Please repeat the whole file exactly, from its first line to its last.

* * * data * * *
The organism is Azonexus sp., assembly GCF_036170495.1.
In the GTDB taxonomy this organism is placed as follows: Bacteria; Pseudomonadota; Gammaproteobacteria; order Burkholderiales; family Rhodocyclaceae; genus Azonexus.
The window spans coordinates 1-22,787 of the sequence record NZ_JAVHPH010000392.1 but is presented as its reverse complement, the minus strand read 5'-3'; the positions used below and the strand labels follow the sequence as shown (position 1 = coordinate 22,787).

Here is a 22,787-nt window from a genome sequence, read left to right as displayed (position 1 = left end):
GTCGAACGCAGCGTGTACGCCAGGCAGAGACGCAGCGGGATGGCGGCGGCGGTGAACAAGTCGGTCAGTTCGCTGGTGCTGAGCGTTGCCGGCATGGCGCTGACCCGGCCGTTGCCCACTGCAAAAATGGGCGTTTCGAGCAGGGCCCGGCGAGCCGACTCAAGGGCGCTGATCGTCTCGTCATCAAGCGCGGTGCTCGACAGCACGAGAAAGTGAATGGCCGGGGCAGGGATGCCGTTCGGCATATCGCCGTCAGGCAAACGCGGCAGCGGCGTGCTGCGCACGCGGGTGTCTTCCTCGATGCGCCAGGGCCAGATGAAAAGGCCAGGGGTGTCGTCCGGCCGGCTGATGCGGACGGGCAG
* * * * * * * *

The organism is Azonexus sp., assembly GCF_036170495.1.
In the GTDB taxonomy this organism is placed as follows: Bacteria; Pseudomonadota; Gammaproteobacteria; order Burkholderiales; family Rhodocyclaceae; genus Azonexus.
The window spans coordinates 1-22,787 of the sequence record NZ_JAVHPH010000392.1 but is presented as its reverse complement, the minus strand read 5'-3'; the positions used below and the strand labels follow the sequence as shown (position 1 = coordinate 22,787).

Here is a 22,787-nt window from a genome sequence, read left to right as displayed (position 1 = left end):
GTCGAACGCAGCGTGTACGCCAGGCAGAGACGCAGCGGGATGGCGGCGGCGGTGAACAAGTCGGTCAGTTCGCTGGTGCTGAGCGTTGCCGGCATGGCGCTGACCCGGCCGTTGCCCACTGCAAAAATGGGCGTTTCGAGCAGGGCCCGGCGAGCCGACTCAAGGGCGCTGATCGTCTCGTCATCAAGCGCGGTGCTCGACAGCACGAGAAAGTGAATGGCCGGGGCAGGGATGCCGTTCGGCATATCGCCGTCAGGCAAACGCGGCAGCGGCGTGCTGCGCACGCGGGTGTCTTCCTCGATGCGCCAGGGCCAGATGAAAAGGCCAGGGGTGTCGTCCGGCCGGCTGATGCGGACGGGCAG